Adults younger than 35 would get $1,200 a year. Those 35 to 49 would get $2,100 a year. Those 50 and older would get $3,000 a year. For every dependent child, the credit would increase by $900.
While many individual premiums have gone up under the Affordable Care Act, Gillespie argued that competition — including across state lines — would help lower premium costs in the individual market. Citing Government Accountability Office numbers, Gillespie said the credits would be sufficient to buy coverage in most cases. This GAO report refers only to base rates, noting that actual premiums could be higher. In addition, under Gillespie’s proposal, family plans would no longer be required to cover young adults until age 26.

Competition is the missing element in many discussion on Obamacare, too. The state health care exchanges do not constitute choice, however, since they rely on taxpayer, government money instead of gaining profit through voluntary trade. However, tax credits alone may create a different form of inflation, unless the regulatory burdens and state exchanges are removed right away first. That incumbent element may not prove difficult, since ongoing legal challenges to Obamacare are ruling that the federal government can only grant subsidies in states with their own health exchanges, The federal exchange will fall apart in the majority of states, then, which have not enacted their own insurance markets.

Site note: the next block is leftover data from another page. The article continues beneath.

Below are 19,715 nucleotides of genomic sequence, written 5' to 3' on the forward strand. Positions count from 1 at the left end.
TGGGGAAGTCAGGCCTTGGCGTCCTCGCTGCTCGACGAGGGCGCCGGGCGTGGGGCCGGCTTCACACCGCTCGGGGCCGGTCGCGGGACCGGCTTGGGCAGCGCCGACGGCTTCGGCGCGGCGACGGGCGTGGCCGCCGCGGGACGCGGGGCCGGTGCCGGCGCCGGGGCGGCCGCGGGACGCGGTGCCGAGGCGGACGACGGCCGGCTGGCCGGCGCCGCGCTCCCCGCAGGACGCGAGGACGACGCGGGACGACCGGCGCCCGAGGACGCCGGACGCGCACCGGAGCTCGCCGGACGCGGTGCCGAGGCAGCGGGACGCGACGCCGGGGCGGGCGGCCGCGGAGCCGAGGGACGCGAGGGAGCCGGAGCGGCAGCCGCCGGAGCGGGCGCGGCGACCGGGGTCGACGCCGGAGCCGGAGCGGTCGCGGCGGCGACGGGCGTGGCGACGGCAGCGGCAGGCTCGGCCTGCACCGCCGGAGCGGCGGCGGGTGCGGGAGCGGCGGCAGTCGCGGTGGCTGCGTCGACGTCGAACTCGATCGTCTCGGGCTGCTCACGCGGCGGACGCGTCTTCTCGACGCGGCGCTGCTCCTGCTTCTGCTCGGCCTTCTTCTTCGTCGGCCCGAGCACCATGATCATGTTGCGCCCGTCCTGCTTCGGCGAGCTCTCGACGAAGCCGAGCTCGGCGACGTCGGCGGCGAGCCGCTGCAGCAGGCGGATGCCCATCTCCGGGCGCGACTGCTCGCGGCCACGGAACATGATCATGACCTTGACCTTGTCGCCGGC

File:Ed Gillespie - Fairfax County GOP Meeting.JPG
Ed Gillespie in Fairfax County, VA

For those with pre­existing conditions, Gillespie proposed that policies could be purchased during specific windows. Parents of newborns would have six months to obtain coverage for them. When children turn 18 or leave their parents’ insurance, they would have six months to get coverage. People who lose employer-based insurance would have two months. Once those policies were in place, they could not be revoked.

“No one with continuous coverage could be dropped from their insurance or be repriced due to a pre­existing condition,” he said.

That policy would perform some of the same functions as the individual mandate, Gillespie said: ensuring that people don’t “game the system by going without insurance but then trying to buy it after a costly diagnosis.”